I completly agree.
I think the best way currently to try to place some quality answers on the web, if someone references the TYPO3 documentation with a small comment in StackOverflow. That is straightforward, and navigates the people to the documentation. There are a lot of example, a lot of tutorial and it is perfect to learn from it.
I understand the concerns about Slack, but I think this is just a different level of communication. You have a problem, someone tries to help, you discuss it, there is really a dialog between two or more people. Just like asking your collegue next to you.
Mailinglist was a main tool to directly notify peoples with the same intrest and maybe start a conversation about a problem. (My personal opinion: the worst thing when I find such a years old mailing thread in google and had to keep reading and paging and reading and paging... Nowdays I simply ignore them and pray not to get any of those in the first 5 results)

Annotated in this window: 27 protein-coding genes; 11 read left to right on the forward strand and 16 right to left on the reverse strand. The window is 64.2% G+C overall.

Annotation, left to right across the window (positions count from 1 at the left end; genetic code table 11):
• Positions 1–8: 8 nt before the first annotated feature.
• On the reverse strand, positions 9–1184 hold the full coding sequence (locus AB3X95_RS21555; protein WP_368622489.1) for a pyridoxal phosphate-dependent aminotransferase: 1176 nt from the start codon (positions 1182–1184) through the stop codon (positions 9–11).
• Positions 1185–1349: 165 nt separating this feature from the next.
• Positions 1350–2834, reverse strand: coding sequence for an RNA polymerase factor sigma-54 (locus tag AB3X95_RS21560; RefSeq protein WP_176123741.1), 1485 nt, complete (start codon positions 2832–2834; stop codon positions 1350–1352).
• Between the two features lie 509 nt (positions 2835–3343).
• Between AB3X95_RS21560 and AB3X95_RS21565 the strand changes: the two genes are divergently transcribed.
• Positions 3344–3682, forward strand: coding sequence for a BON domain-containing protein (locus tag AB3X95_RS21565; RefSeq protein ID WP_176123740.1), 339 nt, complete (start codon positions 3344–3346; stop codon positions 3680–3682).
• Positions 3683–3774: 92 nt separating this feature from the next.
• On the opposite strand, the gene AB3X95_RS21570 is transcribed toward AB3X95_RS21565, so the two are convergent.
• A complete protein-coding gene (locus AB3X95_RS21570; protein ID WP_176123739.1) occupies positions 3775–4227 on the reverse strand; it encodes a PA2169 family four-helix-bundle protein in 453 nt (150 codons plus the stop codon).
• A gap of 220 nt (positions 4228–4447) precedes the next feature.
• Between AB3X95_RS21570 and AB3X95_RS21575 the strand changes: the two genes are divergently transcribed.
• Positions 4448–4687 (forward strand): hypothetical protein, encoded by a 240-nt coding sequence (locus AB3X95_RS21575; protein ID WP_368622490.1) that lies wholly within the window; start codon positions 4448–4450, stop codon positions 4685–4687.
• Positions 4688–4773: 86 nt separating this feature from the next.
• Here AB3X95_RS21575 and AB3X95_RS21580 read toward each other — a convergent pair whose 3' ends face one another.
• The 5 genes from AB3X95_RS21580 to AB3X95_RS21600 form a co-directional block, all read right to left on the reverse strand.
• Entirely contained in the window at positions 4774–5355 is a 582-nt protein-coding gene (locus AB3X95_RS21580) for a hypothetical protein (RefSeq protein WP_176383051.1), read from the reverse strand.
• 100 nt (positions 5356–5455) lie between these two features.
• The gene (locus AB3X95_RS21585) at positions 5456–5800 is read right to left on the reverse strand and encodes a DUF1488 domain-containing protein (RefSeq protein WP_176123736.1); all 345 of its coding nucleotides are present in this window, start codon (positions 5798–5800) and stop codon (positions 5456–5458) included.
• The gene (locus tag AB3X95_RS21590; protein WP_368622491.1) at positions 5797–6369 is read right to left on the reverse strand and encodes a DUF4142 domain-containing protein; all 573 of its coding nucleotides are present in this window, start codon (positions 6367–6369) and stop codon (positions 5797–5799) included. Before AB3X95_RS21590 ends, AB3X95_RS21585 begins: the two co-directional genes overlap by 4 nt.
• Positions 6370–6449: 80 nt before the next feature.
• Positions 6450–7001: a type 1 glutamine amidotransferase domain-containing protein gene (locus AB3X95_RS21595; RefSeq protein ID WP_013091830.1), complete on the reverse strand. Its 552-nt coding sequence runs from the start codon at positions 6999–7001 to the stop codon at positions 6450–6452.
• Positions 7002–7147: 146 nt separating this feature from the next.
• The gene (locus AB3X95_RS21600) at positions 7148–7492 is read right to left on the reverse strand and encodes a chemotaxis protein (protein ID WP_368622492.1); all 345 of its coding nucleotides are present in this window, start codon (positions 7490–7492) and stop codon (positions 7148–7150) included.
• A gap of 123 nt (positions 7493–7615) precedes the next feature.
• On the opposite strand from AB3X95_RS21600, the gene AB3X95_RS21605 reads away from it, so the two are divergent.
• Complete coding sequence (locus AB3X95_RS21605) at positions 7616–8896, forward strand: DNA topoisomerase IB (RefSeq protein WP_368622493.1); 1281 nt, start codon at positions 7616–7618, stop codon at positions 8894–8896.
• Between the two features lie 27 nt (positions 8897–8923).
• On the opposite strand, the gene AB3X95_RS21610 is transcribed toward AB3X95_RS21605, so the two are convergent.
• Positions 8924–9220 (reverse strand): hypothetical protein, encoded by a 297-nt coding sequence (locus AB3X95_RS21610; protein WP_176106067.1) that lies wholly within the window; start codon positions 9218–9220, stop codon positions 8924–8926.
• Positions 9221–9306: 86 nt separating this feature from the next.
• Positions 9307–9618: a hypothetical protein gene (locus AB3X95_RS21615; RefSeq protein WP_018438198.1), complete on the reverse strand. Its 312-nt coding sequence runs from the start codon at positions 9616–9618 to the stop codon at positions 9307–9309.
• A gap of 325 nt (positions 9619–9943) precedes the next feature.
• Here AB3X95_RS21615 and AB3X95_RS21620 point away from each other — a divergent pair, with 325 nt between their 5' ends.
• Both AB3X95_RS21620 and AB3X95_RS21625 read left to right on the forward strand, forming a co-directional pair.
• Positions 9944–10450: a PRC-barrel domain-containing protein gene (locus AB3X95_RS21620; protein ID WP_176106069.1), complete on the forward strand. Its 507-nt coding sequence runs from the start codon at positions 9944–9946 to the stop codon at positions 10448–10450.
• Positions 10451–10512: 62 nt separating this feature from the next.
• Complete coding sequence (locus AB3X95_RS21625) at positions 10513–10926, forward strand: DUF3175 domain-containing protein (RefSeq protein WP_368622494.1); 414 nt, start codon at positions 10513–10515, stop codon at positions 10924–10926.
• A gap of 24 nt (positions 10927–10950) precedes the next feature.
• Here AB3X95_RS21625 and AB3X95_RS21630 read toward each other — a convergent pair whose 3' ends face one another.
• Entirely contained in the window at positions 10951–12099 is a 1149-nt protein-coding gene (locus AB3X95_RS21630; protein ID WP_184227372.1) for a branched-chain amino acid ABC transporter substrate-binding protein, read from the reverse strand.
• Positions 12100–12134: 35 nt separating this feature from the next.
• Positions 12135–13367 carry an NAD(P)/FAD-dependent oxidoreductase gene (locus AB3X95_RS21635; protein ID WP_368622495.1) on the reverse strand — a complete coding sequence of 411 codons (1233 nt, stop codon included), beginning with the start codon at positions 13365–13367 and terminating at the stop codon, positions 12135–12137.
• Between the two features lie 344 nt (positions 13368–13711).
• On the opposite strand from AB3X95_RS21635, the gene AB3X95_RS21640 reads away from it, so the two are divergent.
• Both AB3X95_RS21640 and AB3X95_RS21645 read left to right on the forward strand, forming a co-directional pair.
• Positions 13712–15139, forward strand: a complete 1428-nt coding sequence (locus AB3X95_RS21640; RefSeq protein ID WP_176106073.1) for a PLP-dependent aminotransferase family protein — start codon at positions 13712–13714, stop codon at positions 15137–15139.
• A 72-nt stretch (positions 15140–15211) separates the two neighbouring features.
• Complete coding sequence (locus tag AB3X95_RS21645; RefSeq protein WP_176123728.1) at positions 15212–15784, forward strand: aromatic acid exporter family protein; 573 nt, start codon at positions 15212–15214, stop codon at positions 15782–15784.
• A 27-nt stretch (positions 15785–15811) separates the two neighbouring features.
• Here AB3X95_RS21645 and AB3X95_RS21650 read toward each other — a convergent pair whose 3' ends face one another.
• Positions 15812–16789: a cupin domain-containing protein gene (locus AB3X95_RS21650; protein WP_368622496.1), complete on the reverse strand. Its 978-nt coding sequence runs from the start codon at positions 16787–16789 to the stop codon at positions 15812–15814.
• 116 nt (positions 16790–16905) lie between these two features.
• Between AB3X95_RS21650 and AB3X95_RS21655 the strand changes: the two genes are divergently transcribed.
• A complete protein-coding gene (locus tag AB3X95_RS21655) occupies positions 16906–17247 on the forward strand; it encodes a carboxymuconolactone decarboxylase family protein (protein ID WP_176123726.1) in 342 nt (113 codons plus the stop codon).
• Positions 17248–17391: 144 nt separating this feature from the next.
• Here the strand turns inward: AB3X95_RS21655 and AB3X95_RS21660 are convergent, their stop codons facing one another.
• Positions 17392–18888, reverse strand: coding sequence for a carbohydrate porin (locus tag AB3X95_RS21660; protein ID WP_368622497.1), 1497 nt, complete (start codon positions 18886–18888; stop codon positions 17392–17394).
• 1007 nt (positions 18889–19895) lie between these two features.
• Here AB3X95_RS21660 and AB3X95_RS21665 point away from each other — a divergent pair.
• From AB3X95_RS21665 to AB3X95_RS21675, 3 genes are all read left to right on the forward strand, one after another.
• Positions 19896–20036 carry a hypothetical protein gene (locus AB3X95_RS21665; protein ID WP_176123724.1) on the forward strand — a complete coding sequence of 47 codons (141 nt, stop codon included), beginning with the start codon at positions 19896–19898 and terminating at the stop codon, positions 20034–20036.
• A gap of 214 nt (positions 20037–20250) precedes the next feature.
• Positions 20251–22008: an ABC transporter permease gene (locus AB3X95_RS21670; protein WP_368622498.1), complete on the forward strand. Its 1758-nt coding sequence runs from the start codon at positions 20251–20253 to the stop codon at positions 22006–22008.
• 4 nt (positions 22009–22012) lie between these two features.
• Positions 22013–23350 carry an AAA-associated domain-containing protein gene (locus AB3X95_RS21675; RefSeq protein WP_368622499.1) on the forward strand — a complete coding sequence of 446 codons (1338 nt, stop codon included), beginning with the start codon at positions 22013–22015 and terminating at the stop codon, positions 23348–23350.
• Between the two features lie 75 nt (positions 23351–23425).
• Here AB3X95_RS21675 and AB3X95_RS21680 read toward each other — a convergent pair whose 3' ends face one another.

Forums could work just like StackOverflow with a discuss feature on it. So you can ask your question, someone can ask back, you can quotate his answer and extend your question, and so on. This results again a long thread to read and cost time to evaluate if it is relevant at all or a completly different usecase.
The main point, that it provides a quick way to evaluate a question and its accepted answer. (And the way between the solution and the question is totally irrelevant)
If the goal is to discuss something quickly, active, Slack perfect for this task.
And if something really should be discussed, maybe not quickly, maybe not so active like on a chat, because people needs opinions, this site is perfect. But these topics are not really in the "I have a problem/ support" topic.
I personally don't see, in which way could a forum increase the current quality of the given answers or the connection to the community.
But to the original question, the idea of getting rid of these channels is a good idea. I would think about if a Discourse necessary or not.
Would be a nice experiment to shut down all of them, and see what happens.